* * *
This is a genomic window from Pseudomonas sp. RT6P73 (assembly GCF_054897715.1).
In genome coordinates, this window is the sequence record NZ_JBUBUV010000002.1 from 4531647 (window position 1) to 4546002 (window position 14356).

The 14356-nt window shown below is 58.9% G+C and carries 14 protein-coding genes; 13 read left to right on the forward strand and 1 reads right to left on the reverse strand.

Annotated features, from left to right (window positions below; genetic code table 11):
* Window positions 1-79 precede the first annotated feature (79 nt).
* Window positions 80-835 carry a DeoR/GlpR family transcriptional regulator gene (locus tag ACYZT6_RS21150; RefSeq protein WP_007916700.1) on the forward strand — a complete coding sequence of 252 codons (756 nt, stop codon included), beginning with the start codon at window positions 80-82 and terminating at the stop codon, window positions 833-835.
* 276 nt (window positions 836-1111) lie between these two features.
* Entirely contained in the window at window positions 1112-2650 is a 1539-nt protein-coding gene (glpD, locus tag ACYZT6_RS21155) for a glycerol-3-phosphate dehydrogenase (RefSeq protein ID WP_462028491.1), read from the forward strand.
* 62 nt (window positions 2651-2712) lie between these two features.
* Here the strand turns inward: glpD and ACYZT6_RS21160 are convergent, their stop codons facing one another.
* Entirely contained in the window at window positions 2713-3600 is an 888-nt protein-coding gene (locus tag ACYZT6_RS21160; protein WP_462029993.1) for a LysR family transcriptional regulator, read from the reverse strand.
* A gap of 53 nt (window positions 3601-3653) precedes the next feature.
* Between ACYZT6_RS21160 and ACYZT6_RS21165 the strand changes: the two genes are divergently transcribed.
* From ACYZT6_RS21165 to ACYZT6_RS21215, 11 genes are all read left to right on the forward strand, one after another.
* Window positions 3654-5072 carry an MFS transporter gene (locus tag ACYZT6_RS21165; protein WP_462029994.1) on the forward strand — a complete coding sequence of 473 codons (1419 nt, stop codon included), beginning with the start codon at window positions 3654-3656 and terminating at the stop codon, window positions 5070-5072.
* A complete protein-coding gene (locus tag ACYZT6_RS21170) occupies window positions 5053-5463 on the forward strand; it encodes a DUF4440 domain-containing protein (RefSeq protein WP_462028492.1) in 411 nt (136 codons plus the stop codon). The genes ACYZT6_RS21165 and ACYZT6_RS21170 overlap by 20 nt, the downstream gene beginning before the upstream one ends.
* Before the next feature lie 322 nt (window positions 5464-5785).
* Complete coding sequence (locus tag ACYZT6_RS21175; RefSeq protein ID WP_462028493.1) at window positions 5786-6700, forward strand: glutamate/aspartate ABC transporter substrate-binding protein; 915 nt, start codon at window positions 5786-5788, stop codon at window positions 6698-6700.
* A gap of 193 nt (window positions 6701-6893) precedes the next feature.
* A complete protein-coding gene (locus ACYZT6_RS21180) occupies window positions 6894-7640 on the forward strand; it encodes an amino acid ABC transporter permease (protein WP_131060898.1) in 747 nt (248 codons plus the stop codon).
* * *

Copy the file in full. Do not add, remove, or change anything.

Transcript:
This is a genomic window from Pseudomonas sp. RT6P73 (assembly GCF_054897715.1).
In genome coordinates, this window is the sequence record NZ_JBUBUV010000002.1 from 4531647 (window position 1) to 4546002 (window position 14356).

The 14356-nt window shown below is 58.9% G+C and carries 14 protein-coding genes; 13 read left to right on the forward strand and 1 reads right to left on the reverse strand.

Annotated features, from left to right (window positions below; genetic code table 11):
* Window positions 1-79 precede the first annotated feature (79 nt).
* Window positions 80-835 carry a DeoR/GlpR family transcriptional regulator gene (locus tag ACYZT6_RS21150; RefSeq protein WP_007916700.1) on the forward strand — a complete coding sequence of 252 codons (756 nt, stop codon included), beginning with the start codon at window positions 80-82 and terminating at the stop codon, window positions 833-835.
* 276 nt (window positions 836-1111) lie between these two features.
* Entirely contained in the window at window positions 1112-2650 is a 1539-nt protein-coding gene (glpD, locus tag ACYZT6_RS21155) for a glycerol-3-phosphate dehydrogenase (RefSeq protein ID WP_462028491.1), read from the forward strand.
* 62 nt (window positions 2651-2712) lie between these two features.
* Here the strand turns inward: glpD and ACYZT6_RS21160 are convergent, their stop codons facing one another.
* Entirely contained in the window at window positions 2713-3600 is an 888-nt protein-coding gene (locus tag ACYZT6_RS21160; protein WP_462029993.1) for a LysR family transcriptional regulator, read from the reverse strand.
* A gap of 53 nt (window positions 3601-3653) precedes the next feature.
* Between ACYZT6_RS21160 and ACYZT6_RS21165 the strand changes: the two genes are divergently transcribed.
* From ACYZT6_RS21165 to ACYZT6_RS21215, 11 genes are all read left to right on the forward strand, one after another.
* Window positions 3654-5072 carry an MFS transporter gene (locus tag ACYZT6_RS21165; protein WP_462029994.1) on the forward strand — a complete coding sequence of 473 codons (1419 nt, stop codon included), beginning with the start codon at window positions 3654-3656 and terminating at the stop codon, window positions 5070-5072.
* A complete protein-coding gene (locus tag ACYZT6_RS21170) occupies window positions 5053-5463 on the forward strand; it encodes a DUF4440 domain-containing protein (RefSeq protein WP_462028492.1) in 411 nt (136 codons plus the stop codon). The genes ACYZT6_RS21165 and ACYZT6_RS21170 overlap by 20 nt, the downstream gene beginning before the upstream one ends.
* Before the next feature lie 322 nt (window positions 5464-5785).
* Complete coding sequence (locus tag ACYZT6_RS21175; RefSeq protein ID WP_462028493.1) at window positions 5786-6700, forward strand: glutamate/aspartate ABC transporter substrate-binding protein; 915 nt, start codon at window positions 5786-5788, stop codon at window positions 6698-6700.
* A gap of 193 nt (window positions 6701-6893) precedes the next feature.
* A complete protein-coding gene (locus ACYZT6_RS21180) occupies window positions 6894-7640 on the forward strand; it encodes an amino acid ABC transporter permease (protein WP_131060898.1) in 747 nt (248 codons plus the stop codon).